Melanoma surveillance photography, including total body photography and digital dermoscopy are commonly known as mole mapping, and dermatologists say it is a vital tool for the early detection of melanoma.
There is currently no Medicare rebate for mole mapping, and with prices ranging from $250 to $450, it is beyond the reach of many, especially high-risk patients who may need to have their photographs updated every year.
Many experts say total body photography saves both lives and money as it helps doctors detect deadly melanomas earlier, reducing the need for invasive surgery, expensive cancer treatments and palliative care.
The director of the Victorian Melanoma Service at Melbourne’s Alfred Hospital, Professor John Kelly, said financial help for patients who needed mole-mapping photography was “absolutely vital”.
“I think this should be a priority,” he said.
“Melanoma is our cancer unfortunately. We have the highest rates in the world.
A set of total body images provides doctors with a baseline record of the size, shape and position of every mole so medical specialists can assess if subtle changes are flagging the presence of melanoma.
Dermatologists say total-body photography is especially important for patients with large numbers of moles, when it is difficult to tell if a mole has changed or if a new mole, which may be a melanoma, has developed.
‘A lot of patients don’t have $400’
There is currently no formal screening program for skin cancer in Australia, unlike other cancers such as bowel, breast and cervical cancers.
Leading dermatologists from the Australasian College of Dermatologists last week applied to the Medical Services Advisory Committee (MSAC) to have a Medicare rebate introduced for mole-mapping photography for patients at high risk of melanoma.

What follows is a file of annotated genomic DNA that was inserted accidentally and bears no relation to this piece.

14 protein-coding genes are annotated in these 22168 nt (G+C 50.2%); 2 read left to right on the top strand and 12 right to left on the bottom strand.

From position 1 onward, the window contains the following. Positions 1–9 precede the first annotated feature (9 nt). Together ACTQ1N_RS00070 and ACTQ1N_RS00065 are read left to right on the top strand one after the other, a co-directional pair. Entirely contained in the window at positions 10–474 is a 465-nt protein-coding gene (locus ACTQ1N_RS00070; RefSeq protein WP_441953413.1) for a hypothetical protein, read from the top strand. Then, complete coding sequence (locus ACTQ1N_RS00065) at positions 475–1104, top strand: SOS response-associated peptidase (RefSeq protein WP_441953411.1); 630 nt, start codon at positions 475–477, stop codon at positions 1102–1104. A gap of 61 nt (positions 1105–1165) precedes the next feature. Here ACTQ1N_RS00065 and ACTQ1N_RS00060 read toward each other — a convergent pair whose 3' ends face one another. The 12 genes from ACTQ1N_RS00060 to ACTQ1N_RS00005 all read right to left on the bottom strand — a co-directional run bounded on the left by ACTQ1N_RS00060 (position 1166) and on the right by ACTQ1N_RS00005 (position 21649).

MSAC is an expert committee that appraises new medical services and provides advice to the Federal Government about whether they should be publicly funded.
But due to the committee’s rigorous requirements, dermatologists making the application say they are not optimistic it will succeed.
Associate Professor Robert Miller works as a dermatologist in Townsville where there is a high incidence of melanoma.
He has spent the past four years spearheading the push for a Medicare rebate for mole mapping.
“I’ve done it because I feel very strongly that this technology will lead us to earlier diagnosis of melanoma and that in turn will lead to fewer people dying from this terrible disease,” he said.
“We also believe it saves money because it costs something like 1,000 times the amount of money to treat someone who’s had melanoma spread through their body than it costs to treat a very early melanoma simply by just cutting it out,” Associate Professor Miller said.
“The costs of melanoma that has metastasized are huge.”
But he said many of his patients cannot afford mole-mapping photography.
“The problem is that a lot of patients don’t have 400 bucks,” he said.
“I had a lady come in yesterday and she said: ‘My husband and I are having some financial troubles and I just can’t afford it’.”
Associate Professor Miller said about half his patients do not have the photography because of the expense.
“There are at the moment a significant proportion of people who need it who are not availing themselves of it because of the cost,” Professor Kelly said.
Medical ethics ‘Catch-22’
The dermatologists say they have faced an uphill battle to convince the MSAC epidemiologists deliberating on their application because providing evidence from randomised trials would be “unethical”.
“We are caught in a bit of a ‘Catch-22’ in terms of generating the kind of evidence that would make MSAC happy,” Professor Kelly said.
“How could you put one lot of high-risk patients in a group that doesn’t get photography as the comparison group? You would be culpable in the death of perhaps several patients,” Associate Professor Miller said.
The committee is due to make its recommendation to Federal Health Minister Greg Hunt in the coming days.
A spokesperson for the Federal Department of Health said it would be inappropriate to comment until the outcome of MSAC’s deliberations are made public.